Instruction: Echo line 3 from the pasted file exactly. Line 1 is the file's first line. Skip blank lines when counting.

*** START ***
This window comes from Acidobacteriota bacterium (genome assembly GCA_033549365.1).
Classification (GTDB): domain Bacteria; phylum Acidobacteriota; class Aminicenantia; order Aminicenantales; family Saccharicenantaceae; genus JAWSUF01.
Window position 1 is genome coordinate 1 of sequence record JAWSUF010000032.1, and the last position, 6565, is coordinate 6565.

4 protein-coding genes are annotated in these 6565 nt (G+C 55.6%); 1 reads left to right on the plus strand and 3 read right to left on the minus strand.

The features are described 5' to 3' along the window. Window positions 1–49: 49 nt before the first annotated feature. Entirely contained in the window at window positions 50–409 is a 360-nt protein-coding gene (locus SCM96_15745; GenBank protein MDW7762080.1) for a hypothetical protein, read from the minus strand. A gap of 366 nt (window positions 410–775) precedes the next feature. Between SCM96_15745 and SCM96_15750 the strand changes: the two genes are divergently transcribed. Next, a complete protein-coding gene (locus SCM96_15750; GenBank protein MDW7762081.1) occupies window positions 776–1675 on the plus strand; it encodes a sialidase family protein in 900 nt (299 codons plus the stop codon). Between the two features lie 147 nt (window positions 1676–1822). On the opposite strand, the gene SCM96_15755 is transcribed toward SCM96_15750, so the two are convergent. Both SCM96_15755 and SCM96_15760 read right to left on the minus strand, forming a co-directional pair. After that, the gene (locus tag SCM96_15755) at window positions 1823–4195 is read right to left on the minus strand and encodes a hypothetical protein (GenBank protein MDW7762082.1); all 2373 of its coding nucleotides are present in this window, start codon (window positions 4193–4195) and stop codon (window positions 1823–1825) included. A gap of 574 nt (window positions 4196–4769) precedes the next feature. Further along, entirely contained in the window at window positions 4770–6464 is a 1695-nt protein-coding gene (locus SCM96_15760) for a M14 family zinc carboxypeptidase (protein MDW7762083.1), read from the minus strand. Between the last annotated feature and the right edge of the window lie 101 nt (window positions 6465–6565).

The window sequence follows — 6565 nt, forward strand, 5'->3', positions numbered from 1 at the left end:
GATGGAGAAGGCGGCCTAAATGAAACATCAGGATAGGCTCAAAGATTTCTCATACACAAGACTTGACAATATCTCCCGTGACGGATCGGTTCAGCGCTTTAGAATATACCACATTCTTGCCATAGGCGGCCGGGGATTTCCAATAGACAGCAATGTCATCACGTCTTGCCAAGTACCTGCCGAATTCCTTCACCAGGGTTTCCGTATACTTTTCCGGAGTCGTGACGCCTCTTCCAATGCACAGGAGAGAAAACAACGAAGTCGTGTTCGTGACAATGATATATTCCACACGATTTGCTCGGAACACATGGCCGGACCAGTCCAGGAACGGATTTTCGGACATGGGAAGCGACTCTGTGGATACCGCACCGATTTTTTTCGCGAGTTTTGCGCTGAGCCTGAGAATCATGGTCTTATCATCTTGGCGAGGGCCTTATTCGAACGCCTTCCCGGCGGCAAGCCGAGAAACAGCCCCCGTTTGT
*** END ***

Window position 1 is genome coordinate 1 of sequence record JAWSUF010000032.1, and the last position, 6565, is coordinate 6565.